Your sales team knows how many customers they acquired last week, month, quarter, and year. Every good sales team should have what it takes to know these figures and be aware of their customer retention rates. However, on the other hand, do they know how many customers left the business by failing to renew their subscriptions or call again?
What Is Customer Churn Rate?
Generally speaking, customer churn rate is a simple concept. It is the percentage of the average number of customers who have left your service during a specific period. Customers who have decided to stop patronizing your business for one reason or another.
Customer churn rate or attrition rate is directly opposite to customer retention rate, which informs you of the number of customers who came back to buy from your business or renewed their subscriptions repeatedly during the same time period.
A high customer retention rate means you are attracting more customers, which ultimately improves your annual churn rate.
Anything could be responsible for why a customer leaves a business service.
2 Types of Churn Rate to Prioritize
No matter the business structure, churn rate can give valuable data on important metrics supporting operations and profitability.
Here are a few types of churn rates you should constantly keep updated;
1. Customer churn
Customer churn rate measures the total number of customers of a business who abandons or deletes their account, stops coming to buy your stuff, or simply did not renew their subscriptions over a specific time frame.
There are two significant types of customer churn;
This would calculate the churn rate based on the total number of customers churned on their own accord. Their reasons could be such as dissatisfaction or alternative options.
This occurs when customers stop purchasing from businesses because of unavoidable situations, like credit card errors or service unavailability when relocating.
2. Revenue churn
Revenue churn rate measures the total revenue a business misses compared to the usual revenue over a specific time frame.
Calculating the revenue churn rate is just as crucial as customer churn. These two metrics show how well a company improves its customer retention rate and lifetime value.
Businesses can calculate revenue churn rates based on the proportionate decline in customer numbers over the same period to assess the effect of revenue churn rates.
A company’s customer base can provide valuable information about the success of its sales operations.
How Does Churn Affect Other SaaS Metrics?
For a SaaS company, the result of your churn rate calculation could be used to tell the progress of other metrics like monthly revenue. A higher churn rate can generally negatively affect your monthly earnings and potentially increase your annually revenue churn rate.
Customers churn for different reasons sometimes the prices customers pay are also a factor, and this can help your sales determine the pricing strategy.
While it could be detrimental to set prices so low, you should strive to provide a product that your total customers can afford without much stress. This is a long-term strategy to attract more customers and reduce the rate at which customers churn.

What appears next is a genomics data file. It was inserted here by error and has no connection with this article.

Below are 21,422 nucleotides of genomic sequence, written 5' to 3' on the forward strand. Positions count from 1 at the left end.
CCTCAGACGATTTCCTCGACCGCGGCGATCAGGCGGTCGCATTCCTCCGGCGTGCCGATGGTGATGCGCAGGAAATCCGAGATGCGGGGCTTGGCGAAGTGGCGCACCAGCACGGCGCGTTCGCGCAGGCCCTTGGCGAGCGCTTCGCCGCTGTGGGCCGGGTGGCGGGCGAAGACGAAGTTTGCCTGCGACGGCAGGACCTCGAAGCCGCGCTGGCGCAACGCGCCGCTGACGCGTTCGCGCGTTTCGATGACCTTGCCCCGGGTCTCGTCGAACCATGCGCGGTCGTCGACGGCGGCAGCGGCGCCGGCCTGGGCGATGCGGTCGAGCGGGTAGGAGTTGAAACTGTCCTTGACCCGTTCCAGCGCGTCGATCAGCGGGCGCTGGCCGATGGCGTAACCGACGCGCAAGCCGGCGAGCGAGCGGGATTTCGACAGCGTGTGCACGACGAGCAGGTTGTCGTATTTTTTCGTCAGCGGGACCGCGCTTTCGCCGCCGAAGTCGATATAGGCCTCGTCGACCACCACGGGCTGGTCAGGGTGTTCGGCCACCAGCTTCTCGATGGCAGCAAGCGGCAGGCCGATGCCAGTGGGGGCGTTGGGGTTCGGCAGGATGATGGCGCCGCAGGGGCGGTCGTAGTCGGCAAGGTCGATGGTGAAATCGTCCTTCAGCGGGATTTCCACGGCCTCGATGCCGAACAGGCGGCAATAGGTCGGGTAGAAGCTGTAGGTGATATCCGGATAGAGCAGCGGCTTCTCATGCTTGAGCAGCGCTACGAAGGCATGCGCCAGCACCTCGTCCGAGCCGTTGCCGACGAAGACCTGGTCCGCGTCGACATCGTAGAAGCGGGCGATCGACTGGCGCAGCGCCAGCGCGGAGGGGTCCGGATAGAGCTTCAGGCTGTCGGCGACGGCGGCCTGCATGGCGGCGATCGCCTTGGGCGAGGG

Optimizing your pricing tiers could also improve your customer lifecycle values and help churned customers find a way to your product.
In addition, a high revenue churn increases cost and decreases customer lifecycle values, reducing the number of sales you record annually from specific customer segments.
Knowing your customer churn rate is essential to any business, regardless of the industry. The results of your monthly churn can inform your sales and marketing teams to create better strategies and offers to improve customer satisfaction and reduce the number of customers lost.
You could set up a short survey to collect cancellation reasons on the ‘cancel subscription’ or ‘delete account’ landing page to know the reason for a high SaaS churn rate. With this, you can help your product and development teams learn why most customers cancel their subscriptions to your SaaS product and implement additional features, functionalities, and add-ons to boost customer satisfaction and ultimately retain customers.
One customer could cancel due to low price, and ten others due to a poor UI/UX; you will know how to prioritize your updates here.
This article explores various topics around the customer churn rate, including formulas to find it, why you should pay attention to this KPI, and how it can help your business stay ahead of competitors through a high customer retention rate.
To know a reasonable churn rate, you should start by looking at industry averages.
The average monthly churn rate for SaaS companies is 3-8%, meaning the average customer retention rate should be in the 92-97% range.
Additionally, we know that the average annual churn is 32-50% which means the average retention rate should be in the 50-68% range.
That being said, it’s best not to compare yourself against the industry average, instead, compare with your top 3 competitors if possible.
Metrics You Should Track to Determine Churn and Retention Rate
When trying to determine or create a report of your current customer churn rate, you should want to have answers to the following questions beforehand.